Beyond disapproval of Bush on ethics, there's been some weakening for the Republicans more broadly. Asked which party they trust more to stand up to lobbyists and special interest groups, just 27 percent of Americans picked the Republicans, down from 34 percent last month. More, 46 percent, preferred the Democrats.

Independents — quintessential swing voters — picked the Democrats over the Republicans in trust to handle ethics by 46 percent to 20 percent. But skepticism is considerable; a quarter of all Americans, and about a third of independents, volunteer that they don't trust either party on lobbying, or draw no distinction between them.

There is some belief that Congress in the next year will enact tough new regulations on lobbying, but it's muted: Nearly half, 46 percent, call this likely, while 51 percent think it's unlikely. Just 11 percent see it as "very likely" that such legislation will come to pass; 24 percent, on the other hand, call it very unlikely.

Prosecutor nominated to a federal judgeship by President Bush, Will Step Down From Abramoff Case


WASHINGTON, Jan. 26 — The investigation of Jack Abramoff, the disgraced Republican lobbyist, took a surprising new turn on Thursday when the Justice Department said the chief prosecutor in the inquiry would step down next week because he had been nominated to a federal judgeship by President Bush.

The prosecutor, Noel L. Hillman, is chief of the department's public integrity division, and the move ends his involvement in an inquiry that has reached into the administration as well as the top ranks of the Republican leadership on Capitol Hill.

The administration said that the appointment was routine and that it would not affect the investigation, but Democrats swiftly questioned the timing of the move and called for a special prosecutor.

The announcement came as Mr. Bush faced a barrage of questions about why he would not make public "grip-and-grin" photographs of him with Mr. Abramoff. The photographs apparently show Mr. Bush and Mr. Abramoff smiling at White House Hanukkah parties and Republican fund-raising receptions.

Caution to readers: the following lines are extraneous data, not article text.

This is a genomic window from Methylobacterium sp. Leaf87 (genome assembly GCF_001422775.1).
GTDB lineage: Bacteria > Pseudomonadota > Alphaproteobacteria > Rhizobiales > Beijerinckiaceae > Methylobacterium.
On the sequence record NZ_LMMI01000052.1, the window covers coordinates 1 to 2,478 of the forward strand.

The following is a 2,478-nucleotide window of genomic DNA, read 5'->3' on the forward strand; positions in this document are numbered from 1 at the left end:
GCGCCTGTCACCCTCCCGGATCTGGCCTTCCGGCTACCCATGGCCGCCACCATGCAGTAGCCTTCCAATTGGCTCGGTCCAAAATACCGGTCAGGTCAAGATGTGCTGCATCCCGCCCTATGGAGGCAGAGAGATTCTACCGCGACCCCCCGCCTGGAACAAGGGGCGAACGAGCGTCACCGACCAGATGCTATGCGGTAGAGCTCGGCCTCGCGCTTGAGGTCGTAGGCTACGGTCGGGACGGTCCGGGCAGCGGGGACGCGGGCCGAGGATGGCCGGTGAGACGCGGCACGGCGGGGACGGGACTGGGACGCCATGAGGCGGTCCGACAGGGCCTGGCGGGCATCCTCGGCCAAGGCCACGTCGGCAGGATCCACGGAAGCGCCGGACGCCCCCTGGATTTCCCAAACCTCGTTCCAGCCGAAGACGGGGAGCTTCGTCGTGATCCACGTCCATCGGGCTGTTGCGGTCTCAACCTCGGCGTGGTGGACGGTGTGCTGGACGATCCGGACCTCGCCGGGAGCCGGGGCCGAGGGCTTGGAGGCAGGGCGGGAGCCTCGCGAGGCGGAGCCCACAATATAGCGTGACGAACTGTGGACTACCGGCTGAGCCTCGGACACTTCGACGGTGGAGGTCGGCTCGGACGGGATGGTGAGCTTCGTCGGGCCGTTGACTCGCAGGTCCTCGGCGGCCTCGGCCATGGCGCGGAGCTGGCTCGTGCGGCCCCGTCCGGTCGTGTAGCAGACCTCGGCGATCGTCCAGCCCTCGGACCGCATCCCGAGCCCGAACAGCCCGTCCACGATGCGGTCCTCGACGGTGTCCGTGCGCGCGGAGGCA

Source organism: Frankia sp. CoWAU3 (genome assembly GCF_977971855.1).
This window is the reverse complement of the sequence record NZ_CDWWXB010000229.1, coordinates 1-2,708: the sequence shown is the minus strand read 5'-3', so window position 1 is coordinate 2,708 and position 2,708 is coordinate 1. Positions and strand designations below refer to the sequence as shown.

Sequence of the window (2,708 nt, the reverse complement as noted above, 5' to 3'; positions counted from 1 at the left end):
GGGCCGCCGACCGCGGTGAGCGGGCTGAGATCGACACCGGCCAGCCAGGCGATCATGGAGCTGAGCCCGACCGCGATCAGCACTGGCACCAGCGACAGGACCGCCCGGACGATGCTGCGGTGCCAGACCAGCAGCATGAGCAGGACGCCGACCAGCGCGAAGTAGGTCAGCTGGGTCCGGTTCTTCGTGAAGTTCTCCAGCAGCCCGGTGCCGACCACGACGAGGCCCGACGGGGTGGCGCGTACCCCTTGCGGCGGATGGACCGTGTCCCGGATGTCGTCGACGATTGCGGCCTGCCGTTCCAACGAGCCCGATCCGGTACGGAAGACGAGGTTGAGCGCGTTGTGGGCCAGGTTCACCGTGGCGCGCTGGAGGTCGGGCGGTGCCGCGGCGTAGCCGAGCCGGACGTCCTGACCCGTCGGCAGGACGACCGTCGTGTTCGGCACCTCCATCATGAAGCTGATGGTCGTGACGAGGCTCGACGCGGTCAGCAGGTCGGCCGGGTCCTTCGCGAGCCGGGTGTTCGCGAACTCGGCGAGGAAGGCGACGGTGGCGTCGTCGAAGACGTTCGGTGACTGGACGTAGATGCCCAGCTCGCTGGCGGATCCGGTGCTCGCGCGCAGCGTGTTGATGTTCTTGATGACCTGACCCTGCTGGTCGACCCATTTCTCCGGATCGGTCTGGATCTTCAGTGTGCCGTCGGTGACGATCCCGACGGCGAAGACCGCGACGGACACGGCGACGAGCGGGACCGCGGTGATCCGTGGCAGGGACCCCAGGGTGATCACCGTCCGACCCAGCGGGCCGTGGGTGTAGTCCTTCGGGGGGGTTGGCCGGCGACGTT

New Canadian PM rebuffs US envoy


Canadian Prime Minister-elect Stephen Harper has defended plans to send military ice-breakers to the Arctic in defiance of criticism from Washington.
US ambassador David Wilkins said on Wednesday that Washington opposed the plan and, like most other countries, did not recognise Canada's claims.

Mr Harper said his mandate was from the Canadian people, not Mr Wilkins.

Mr Harper's Conservatives have promised to defend Canada's northern waters from claims by the US, Russia and Denmark.........

Harness Racing Picks for 01-27-06

Record since 04-26-05

Win (322)

Place (86)

Show (24)

Out of the Money (79)

Flamboro Downs

Race # 3


Post Position: # 4


Northfield Park

Race # 7


Post Position: # 3

Culture of Corruption: Majority Believe White House Should Release Abramoff Records


A strong bipartisan majority of the public believes President Bush should release records of meetings between disgraced lobbyist Jack Abramoff and White House staffers despite administration claims that media requests for details about those contacts amount to a "fishing expedition," according to a new Washington Post-ABC News poll.

The survey found that three in four--76 percent--of all Americans said Bush should disclose contacts between aides and Abramoff while 18 percent disagreed. Two in three Republicans joined with eight in 10 Democrats and political independents in favoring disclosure, according to the poll.

McCains having trouble selling mansion

Sen. John McCain, R-Ariz., tests the declining real estate market as he tries to sell his recently price-reduced $3.75 million Phoenix mansion.

The 11,000 square foot estate, with its nine bedrooms and eight bathrooms -- and eight surveillance cameras -- has been on the market for three months.

Only six prospective buyers have checked it out, the Arizona Republic says. That led to a half-million-dollar price cut.

A year ago, there were 145 homes priced at $500,000 or more for sale in Phoenix. Now, there are 1,341. Houses were selling in days last year, but now, it's taking an average of six weeks.

Scrutiny on surveillance issue backed, blocking renewal of the Patriot Act.

WASHINGTON - Sen. Chuck Hagel said he's troubled by President Bush's domestic spying program, but he's reserving final judgment until Congress holds hearings.

Sen. Chuck Hagel of Nebraska joins a band of Republicans and most Democrats in blocking renewal of the Patriot Act.

"I'm very concerned by what I do know," Hagel, R-Neb., said Thursday in a conference call with reporters.

The Senate Intelligence Committee, of which Hagel is a member, will conduct its own inquiry, asking the Bush administration to explain why it has conducted domestic wiretapping without seeking federal warrants.

"There are going to be some tough questions asked," Hagel said.